Originally Posted by robnix View Post
Watched it last night at the Boeing Imax in Seattle. What would have otherwise been a spectacular movie event was marred by the horrid sound mix. I was physically tired from the volume levels and the difficulty I had during a good portion of the film understanding the dialogue. It takes away from the immersive experience of IMAX when you constantly have to ask yourself, "What did they say?"

I've decided that as long as Hans Zimmer does the soundtrack and Nolan has a hand in the audio mix I'll wait until the BR release so I can have some control over the mess that's created.

What a shame, it's a beautiful movie with space imagery that brought tears to my eyes at times.

I told my wife that I felt "Zimmered" afterwards. When she asked what that meant I told it's when a soundtrack is so loud and abusive it simply beats you into shell of your former self.

That said, I prefer it over 2001, but I'm not a huge Kubrick fan to begin with so there's a little bias there.

Sadly I have to agree. I saw it in imax digital at the AMC 20 in downtown Spokane and the sound mix was awful. As was already mentioned the dialogue was lost in the noise and the overall loudness level was bearing on just noise. I cringed several times throughout the film. The bass was very good but thats the only good part of the sound mix. For most of the action scenes there was just a wall of noise, there was very little separation of sounds. I also found some quit scenes had excessive bass or background noise that set the wrong tone.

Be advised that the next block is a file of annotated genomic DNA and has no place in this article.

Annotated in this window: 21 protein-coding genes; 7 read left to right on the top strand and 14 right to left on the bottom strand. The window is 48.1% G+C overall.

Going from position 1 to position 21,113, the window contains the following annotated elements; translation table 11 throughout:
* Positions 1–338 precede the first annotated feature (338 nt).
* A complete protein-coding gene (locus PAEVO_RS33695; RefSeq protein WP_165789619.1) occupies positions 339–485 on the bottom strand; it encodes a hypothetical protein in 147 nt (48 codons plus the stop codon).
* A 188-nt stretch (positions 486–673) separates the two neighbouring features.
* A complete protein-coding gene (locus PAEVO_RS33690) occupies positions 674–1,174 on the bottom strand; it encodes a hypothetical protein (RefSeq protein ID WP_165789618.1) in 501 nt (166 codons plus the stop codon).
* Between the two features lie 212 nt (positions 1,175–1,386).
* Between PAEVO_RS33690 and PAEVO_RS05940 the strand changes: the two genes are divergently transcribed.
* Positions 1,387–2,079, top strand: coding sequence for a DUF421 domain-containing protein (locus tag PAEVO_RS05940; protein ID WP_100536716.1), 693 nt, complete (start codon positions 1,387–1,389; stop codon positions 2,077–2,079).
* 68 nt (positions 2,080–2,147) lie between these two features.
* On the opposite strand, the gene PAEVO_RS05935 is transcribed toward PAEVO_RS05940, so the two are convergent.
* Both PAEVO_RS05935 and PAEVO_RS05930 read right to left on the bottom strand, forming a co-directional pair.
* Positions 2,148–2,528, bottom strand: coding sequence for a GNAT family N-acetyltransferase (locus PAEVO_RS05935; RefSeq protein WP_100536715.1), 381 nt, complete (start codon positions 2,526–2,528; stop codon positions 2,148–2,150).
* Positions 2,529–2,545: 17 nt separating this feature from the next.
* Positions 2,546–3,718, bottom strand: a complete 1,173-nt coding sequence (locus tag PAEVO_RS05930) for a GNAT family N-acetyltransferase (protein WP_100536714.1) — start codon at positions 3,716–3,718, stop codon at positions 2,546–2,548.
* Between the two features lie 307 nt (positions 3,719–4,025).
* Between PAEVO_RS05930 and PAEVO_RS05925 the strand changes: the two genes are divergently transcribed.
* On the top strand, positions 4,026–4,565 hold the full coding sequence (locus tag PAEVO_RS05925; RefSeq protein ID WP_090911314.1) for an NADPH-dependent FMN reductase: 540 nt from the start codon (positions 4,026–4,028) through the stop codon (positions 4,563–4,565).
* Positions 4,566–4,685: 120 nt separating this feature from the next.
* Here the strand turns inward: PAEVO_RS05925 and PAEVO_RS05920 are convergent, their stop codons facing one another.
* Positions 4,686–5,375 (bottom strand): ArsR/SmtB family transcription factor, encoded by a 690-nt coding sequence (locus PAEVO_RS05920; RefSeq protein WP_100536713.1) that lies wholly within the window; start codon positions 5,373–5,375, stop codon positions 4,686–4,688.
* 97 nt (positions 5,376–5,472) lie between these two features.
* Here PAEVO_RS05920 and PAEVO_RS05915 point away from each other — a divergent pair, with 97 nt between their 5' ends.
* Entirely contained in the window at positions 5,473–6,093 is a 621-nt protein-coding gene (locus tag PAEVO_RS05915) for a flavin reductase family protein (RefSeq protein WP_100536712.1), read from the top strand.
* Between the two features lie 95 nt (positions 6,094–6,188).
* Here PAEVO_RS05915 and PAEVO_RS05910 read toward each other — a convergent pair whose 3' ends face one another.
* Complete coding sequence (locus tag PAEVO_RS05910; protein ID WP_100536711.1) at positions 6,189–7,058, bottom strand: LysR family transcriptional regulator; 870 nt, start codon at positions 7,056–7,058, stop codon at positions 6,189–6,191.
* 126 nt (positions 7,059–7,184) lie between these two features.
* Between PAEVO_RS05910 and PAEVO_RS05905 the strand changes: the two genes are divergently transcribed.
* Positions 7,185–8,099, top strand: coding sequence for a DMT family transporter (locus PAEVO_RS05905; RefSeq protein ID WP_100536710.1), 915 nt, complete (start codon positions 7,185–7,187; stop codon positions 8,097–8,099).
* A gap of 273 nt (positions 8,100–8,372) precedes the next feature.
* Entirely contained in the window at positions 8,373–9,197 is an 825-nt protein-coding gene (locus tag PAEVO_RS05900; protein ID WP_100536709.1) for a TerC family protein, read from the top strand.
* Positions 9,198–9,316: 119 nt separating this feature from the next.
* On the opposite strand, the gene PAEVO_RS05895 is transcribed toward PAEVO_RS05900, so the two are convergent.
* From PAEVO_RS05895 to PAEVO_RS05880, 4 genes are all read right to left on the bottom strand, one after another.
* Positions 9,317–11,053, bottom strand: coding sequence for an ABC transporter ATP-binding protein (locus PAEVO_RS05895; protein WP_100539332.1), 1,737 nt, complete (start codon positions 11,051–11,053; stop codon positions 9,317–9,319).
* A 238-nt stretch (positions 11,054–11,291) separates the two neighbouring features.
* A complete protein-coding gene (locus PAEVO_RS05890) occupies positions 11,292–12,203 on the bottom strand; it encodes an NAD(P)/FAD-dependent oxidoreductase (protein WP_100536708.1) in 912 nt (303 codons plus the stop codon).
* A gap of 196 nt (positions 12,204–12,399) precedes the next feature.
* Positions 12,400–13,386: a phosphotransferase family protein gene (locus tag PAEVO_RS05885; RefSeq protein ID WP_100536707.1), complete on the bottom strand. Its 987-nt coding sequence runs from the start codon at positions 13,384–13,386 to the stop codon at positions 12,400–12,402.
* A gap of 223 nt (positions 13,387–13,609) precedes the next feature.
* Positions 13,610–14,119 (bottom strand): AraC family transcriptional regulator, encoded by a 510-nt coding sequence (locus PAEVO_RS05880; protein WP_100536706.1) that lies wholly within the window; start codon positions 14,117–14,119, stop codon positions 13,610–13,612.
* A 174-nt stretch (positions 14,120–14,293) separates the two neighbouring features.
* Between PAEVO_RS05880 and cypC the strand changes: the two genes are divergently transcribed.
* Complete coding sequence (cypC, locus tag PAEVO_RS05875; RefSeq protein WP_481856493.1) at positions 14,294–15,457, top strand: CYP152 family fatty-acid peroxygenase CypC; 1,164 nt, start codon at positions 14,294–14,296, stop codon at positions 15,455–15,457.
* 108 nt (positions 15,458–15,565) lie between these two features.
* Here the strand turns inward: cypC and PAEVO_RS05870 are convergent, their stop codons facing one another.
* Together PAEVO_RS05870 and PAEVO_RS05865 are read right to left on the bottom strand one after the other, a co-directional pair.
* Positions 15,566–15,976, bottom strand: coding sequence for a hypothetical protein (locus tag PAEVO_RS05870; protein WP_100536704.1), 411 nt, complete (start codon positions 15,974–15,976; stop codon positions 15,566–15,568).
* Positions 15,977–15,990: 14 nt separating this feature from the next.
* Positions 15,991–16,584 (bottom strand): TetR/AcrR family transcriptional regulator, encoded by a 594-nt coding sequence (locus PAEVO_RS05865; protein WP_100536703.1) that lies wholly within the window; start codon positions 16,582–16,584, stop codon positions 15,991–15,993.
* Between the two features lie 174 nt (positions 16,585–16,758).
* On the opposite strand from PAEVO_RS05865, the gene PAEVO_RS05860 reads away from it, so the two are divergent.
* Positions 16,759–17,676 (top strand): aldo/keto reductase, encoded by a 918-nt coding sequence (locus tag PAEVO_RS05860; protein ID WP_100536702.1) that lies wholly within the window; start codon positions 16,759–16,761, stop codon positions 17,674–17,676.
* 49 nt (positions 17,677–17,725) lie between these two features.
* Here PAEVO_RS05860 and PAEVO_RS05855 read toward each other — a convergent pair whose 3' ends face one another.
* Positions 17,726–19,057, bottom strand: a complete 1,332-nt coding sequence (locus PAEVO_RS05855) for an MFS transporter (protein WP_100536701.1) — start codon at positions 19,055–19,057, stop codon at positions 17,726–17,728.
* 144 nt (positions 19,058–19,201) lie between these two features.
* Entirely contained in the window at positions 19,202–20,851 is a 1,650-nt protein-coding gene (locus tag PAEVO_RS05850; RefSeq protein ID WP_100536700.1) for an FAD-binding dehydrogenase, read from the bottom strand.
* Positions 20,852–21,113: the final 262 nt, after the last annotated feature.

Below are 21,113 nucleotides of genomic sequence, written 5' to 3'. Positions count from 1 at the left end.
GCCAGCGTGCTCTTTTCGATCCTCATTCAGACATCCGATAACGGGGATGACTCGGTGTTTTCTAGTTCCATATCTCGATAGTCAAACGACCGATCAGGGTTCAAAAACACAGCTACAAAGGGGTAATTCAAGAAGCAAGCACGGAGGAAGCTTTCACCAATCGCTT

I loved the film and its message but I hope the blu ray will be bettered mixed. I honestly ended up loving the movie inspite of the sound mix not because of it.
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post #10 of 385 Old 11-13-2014, 12:32 AM
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Saw it twice in 4K digital and loved every moment. The sound was loud and amazing!!! The soundtrack should win an award. Wow!
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post #11 of 385 Old 11-13-2014, 12:51 AM